In the time of B.B., we would tackle extensive jaunts abroad with a To-Do list that rivaled agendas we had at the office as we would research reviews and gather tips on TripAdvisor and Yelp as well as read guides like Frommer’s and Lonely Planet.  We wanted to make the long flight worth our time and money by visiting every historic landmark, trendy bar and hip restaurant. We would stay out all night and still try to get up early, as we were running on adrenaline fueled by our wanderlust.

For example, I remember one night back in 2013 when traveling Cambodia when we befriended a British bloke who had recently broken up with his girlfriend back home and was set on drinking everything in sight with me and Michal as his entourage. We ended up bar hopping all night despite having a packed schedule during the day with a reserved tour guide who would to take us around the temples. It was all about seizing the moment and not wanting to miss out on anything.

In general, logistics get complicated when keeping in mind what to do with a baby vs. without when baby stays with sitter/nanny or at daycare. During our trip, we invested a lot of time categorizing activities in either column, and then prioritizing what was most important in case we ran out of time, and then lastly making the appropriate arrangements/reservations.

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Drinks at the Potato Head Beach Club in Seminyak

We had planned on one day with a baby sitter while at the beach so we would do all the activities we couldn’t do with baby: Rent a scooter and venture around Seminyak area (more known for its nightlife and party atmosphere), eat dinner at a romantic restaurant, get drinks at a posh beach club.

Truth be told: After all this work, I was mentally drained and generally tired from being a new mom, so I wanted to throw it all out and just stay at our first location for the night, ordering another round of appetizers and chilling until the sun set on the beach. Michal had other expectations and a lot more energy for the day and night. Needless to say, I wasn’t very articulate in expressing my perspective and he wasn’t ready to slow down, so we both ended up disgruntled and slightly disappointed with how the day unfolded.

The best days we had on the trip were when we didn’t plan much of anything except a starting point and we just went with whatever presented itself. Sophia was miraculously pleased by our side the whole time.

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Nusa Dua Beach in front of St. Regis

Nusa Dua Beach: We had brunch at another resort for variety’s sake – the St. Regis, savoring our Luwak coffee alongside a smoked salmon sandwich and poached egg and pancetta salad. Walking around the resort, we discovered a turtle conservation area and were in awe of the many tiny baby turtles. Then, we took a dip in the most beautiful stretch of the beach with its crystal clear blue water and soft white sand. With its calm coast and shallow depth, it was very comfortable for us to hold Sophia while the gentle waves rolled over us.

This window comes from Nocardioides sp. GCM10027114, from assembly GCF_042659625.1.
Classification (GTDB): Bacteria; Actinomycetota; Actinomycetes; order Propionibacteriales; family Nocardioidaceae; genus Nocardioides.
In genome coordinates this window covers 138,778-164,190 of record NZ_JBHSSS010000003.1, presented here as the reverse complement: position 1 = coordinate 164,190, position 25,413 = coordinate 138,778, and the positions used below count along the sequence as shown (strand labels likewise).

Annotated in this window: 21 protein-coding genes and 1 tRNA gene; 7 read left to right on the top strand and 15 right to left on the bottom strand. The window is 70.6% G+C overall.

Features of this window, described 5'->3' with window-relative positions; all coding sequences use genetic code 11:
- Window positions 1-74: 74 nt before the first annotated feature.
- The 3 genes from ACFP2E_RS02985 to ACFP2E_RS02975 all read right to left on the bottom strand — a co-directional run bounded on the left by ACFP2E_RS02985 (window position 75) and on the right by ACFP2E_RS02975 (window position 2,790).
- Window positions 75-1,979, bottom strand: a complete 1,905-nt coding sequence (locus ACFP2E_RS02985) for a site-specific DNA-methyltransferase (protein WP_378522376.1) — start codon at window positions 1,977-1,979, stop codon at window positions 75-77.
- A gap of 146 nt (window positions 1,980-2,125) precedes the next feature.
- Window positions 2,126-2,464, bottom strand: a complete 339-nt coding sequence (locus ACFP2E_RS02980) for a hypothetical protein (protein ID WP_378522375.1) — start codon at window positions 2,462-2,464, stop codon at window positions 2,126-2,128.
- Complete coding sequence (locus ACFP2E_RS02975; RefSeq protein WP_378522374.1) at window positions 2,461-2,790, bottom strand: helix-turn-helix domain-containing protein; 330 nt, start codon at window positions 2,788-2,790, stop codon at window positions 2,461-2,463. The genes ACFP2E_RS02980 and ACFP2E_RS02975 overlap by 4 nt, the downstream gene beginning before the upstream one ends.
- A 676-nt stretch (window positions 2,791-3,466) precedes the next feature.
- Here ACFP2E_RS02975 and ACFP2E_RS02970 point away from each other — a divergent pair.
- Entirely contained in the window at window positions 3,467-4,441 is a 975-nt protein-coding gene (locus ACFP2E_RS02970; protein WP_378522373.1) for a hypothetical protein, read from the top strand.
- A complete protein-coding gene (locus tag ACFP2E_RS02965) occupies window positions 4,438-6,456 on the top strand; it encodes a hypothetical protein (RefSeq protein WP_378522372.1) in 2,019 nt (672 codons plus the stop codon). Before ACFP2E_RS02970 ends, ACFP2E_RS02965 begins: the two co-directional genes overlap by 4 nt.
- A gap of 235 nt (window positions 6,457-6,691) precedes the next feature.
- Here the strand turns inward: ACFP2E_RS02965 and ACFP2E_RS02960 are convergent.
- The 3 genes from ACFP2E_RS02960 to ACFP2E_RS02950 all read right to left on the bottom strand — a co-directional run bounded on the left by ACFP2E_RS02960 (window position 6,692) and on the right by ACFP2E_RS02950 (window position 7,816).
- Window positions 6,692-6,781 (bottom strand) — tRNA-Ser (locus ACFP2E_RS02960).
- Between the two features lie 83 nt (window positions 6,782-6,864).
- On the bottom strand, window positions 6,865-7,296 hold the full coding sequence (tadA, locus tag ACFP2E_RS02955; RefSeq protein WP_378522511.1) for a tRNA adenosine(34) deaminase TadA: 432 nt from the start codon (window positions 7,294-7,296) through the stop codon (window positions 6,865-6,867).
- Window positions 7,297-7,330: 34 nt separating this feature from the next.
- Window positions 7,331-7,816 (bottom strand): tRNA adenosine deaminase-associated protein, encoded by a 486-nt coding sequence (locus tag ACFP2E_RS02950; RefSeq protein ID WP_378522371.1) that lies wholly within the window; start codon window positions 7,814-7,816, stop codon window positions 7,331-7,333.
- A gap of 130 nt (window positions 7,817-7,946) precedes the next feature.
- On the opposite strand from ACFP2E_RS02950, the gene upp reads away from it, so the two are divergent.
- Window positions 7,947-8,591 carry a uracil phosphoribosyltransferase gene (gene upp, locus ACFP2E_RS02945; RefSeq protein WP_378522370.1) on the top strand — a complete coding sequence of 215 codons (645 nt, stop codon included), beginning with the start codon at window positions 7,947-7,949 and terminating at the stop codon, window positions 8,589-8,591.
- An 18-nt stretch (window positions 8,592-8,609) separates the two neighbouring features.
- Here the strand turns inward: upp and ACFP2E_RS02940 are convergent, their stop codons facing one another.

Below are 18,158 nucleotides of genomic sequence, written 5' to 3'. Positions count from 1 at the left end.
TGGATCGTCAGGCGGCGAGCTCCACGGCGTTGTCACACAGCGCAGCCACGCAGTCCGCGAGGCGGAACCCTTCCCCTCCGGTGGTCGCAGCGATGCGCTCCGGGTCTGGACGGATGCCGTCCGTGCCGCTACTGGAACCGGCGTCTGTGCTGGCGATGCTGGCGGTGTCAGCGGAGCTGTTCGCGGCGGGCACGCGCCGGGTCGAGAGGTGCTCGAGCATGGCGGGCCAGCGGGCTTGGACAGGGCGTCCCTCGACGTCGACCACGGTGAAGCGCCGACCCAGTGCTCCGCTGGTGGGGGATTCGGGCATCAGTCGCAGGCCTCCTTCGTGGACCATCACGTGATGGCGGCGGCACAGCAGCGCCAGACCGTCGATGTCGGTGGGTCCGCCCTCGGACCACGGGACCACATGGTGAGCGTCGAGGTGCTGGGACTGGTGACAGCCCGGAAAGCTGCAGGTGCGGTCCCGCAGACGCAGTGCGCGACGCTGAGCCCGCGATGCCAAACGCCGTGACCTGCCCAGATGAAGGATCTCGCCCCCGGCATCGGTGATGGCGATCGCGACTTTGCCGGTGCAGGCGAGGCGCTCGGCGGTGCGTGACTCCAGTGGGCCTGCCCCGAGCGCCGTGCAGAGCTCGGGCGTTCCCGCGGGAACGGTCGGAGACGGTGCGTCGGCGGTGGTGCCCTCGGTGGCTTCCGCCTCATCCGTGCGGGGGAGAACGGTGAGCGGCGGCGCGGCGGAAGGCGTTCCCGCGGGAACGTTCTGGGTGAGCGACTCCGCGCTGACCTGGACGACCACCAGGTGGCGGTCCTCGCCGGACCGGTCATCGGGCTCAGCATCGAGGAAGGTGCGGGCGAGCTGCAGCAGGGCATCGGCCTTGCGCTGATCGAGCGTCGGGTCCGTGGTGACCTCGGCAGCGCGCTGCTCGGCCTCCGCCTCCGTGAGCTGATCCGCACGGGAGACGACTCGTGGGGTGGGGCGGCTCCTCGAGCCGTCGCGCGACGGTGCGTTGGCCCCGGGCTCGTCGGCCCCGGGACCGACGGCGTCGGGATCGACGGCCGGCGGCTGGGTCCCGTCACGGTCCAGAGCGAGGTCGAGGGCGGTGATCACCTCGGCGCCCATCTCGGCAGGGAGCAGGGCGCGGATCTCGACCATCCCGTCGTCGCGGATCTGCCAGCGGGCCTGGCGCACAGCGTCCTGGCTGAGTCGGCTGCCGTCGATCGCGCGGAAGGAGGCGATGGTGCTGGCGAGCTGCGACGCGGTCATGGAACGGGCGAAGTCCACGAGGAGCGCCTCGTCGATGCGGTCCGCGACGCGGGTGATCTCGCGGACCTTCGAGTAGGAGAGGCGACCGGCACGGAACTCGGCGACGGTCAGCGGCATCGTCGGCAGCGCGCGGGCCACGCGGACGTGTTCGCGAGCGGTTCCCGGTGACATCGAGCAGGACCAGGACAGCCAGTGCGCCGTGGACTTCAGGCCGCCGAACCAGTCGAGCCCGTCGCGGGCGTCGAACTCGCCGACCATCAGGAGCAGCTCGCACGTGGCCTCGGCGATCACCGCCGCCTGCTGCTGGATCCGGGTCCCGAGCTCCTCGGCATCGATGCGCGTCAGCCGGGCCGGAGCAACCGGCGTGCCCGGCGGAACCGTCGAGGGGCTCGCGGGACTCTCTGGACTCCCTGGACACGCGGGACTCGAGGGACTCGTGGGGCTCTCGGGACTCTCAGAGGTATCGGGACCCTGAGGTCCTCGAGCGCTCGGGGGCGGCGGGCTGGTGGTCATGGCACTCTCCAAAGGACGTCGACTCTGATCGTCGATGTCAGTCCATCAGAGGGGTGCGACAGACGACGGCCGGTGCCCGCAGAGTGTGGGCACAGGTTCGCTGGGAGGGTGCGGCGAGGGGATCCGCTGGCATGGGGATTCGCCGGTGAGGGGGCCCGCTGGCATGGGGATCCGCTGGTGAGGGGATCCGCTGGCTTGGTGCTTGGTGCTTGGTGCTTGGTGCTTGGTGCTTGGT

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Trekking rice terraces in Ubud near the Puri Sebali Resort

Ubud: We trekked through nearby rice terraces surrounding our resort and then wandered through the monkey forest. We had lunch at a vegan cafe that had large sofa-like benches for Sophia to stretch out on. And then we did a hike along the Campuhan Ridge at sunset. With its moderate inclines and mostly paved path, it was manageable with Sophia.

Sophia slept through most of the walking while we wore her in the carrier. When she wasn’t sleeping, she was looking around with curiosity at all the sights. We were surprised at not only how calm she was but how alert.

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Pampered at the Conrad

Bali itself turned out to be very baby friendly. Balinese people were extra interested with her and enjoyed meeting her and even offered to carry her while we dined at certain places. Resorts are generally accommodating to families, but on another level in Bali.

For example: At the Conrad in Nusa Dua, our room was equipped with a baby bed, baby toiletries, diapers, a bottle sterilizer and a bottle warmer.

The least stressful parts of the trip were when we stopped worrying about our lists, reviews, maps and plans. It was yet another reminder of the overall theme of this blog – Proverbs 16:9. On our next journey, we will keep in mind that the point of a vacation is to relax, and that true joy is in being content with what we have rather than stress about what we could be doing or what we are missing out on.